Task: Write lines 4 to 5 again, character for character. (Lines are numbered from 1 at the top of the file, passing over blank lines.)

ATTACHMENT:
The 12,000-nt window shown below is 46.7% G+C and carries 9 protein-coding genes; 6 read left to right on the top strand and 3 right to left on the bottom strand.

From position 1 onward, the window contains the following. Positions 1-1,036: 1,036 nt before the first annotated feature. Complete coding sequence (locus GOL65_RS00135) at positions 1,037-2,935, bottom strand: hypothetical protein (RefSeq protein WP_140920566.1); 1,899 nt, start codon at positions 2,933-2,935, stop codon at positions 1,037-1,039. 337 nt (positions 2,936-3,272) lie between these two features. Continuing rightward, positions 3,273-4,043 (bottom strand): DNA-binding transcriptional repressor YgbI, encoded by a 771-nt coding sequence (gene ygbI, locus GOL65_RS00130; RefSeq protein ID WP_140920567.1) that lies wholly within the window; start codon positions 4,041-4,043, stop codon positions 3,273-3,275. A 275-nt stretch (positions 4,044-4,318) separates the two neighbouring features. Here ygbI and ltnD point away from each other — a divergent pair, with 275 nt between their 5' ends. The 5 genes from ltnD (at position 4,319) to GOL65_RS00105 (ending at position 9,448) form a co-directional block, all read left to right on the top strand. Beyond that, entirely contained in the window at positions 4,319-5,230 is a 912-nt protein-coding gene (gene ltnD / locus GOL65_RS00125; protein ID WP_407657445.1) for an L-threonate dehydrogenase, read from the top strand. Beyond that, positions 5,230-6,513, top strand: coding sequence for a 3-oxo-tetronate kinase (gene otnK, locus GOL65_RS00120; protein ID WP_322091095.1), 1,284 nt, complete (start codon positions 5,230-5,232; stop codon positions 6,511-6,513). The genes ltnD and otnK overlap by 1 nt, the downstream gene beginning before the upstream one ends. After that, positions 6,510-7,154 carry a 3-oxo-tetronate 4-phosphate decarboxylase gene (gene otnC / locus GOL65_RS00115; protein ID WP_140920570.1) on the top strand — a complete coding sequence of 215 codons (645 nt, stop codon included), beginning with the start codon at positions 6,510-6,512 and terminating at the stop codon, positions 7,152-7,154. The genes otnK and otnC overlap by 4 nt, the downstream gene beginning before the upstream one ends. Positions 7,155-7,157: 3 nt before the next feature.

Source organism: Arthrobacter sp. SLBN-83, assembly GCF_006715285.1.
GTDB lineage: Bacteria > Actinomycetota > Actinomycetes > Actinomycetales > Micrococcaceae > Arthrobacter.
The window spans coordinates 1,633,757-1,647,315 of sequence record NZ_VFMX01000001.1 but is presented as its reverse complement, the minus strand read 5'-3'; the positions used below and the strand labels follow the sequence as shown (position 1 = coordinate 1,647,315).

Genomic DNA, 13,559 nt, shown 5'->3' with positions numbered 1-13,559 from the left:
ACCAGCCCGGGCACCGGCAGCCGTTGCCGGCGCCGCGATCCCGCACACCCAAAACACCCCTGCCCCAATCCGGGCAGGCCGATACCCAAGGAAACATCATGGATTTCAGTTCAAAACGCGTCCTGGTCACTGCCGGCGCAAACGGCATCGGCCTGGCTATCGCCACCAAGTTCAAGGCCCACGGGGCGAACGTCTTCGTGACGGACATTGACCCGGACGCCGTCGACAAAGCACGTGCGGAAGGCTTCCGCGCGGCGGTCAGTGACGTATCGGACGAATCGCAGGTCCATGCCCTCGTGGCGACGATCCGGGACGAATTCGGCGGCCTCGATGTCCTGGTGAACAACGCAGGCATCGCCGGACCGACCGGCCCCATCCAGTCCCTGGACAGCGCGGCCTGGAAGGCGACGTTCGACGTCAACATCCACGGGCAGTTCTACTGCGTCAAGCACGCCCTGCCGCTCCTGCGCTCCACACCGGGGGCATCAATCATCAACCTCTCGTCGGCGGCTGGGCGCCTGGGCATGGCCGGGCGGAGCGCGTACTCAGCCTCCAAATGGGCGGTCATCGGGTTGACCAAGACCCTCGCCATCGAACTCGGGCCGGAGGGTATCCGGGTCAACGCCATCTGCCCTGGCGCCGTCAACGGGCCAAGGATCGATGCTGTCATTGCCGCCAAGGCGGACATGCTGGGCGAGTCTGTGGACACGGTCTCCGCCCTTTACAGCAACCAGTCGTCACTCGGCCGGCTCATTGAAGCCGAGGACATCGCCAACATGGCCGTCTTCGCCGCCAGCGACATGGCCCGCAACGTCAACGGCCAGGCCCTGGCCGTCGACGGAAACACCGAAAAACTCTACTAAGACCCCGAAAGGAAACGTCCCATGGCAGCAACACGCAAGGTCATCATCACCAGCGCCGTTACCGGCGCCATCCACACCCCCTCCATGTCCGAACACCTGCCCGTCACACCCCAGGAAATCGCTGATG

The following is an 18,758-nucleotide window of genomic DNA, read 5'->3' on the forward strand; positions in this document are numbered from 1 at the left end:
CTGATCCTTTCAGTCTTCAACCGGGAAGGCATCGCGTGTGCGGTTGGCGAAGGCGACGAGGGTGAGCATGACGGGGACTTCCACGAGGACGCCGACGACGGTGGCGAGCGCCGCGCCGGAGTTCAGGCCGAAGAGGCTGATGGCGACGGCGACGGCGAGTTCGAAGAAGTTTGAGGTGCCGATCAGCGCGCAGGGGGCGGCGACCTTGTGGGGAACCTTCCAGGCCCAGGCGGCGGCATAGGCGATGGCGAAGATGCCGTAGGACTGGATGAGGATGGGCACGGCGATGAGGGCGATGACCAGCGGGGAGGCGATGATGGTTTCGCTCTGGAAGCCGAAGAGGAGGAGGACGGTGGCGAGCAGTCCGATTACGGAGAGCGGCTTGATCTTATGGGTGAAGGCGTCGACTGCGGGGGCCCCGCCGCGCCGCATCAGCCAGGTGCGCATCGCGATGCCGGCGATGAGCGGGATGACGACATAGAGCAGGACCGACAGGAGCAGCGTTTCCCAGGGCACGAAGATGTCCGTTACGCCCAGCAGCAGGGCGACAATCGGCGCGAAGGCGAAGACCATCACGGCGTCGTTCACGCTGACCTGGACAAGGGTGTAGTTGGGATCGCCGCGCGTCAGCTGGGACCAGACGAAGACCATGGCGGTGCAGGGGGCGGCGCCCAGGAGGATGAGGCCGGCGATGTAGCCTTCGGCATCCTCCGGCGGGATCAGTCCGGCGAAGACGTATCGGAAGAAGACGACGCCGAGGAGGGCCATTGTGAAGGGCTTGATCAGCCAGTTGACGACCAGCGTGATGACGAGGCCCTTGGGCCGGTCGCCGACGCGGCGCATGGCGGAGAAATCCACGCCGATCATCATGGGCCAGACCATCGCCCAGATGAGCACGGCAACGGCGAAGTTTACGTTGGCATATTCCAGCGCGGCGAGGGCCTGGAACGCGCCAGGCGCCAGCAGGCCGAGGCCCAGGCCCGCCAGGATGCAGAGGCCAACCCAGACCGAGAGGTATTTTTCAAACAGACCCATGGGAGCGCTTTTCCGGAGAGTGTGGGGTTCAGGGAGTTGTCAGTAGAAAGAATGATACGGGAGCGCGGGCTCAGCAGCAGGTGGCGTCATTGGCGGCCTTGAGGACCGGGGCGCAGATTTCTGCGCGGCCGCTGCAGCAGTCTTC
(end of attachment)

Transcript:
GTDB lineage: Bacteria > Actinomycetota > Actinomycetes > Actinomycetales > Micrococcaceae > Arthrobacter.
The window spans coordinates 1,633,757-1,647,315 of sequence record NZ_VFMX01000001.1 but is presented as its reverse complement, the minus strand read 5'-3'; the positions used below and the strand labels follow the sequence as shown (position 1 = coordinate 1,647,315).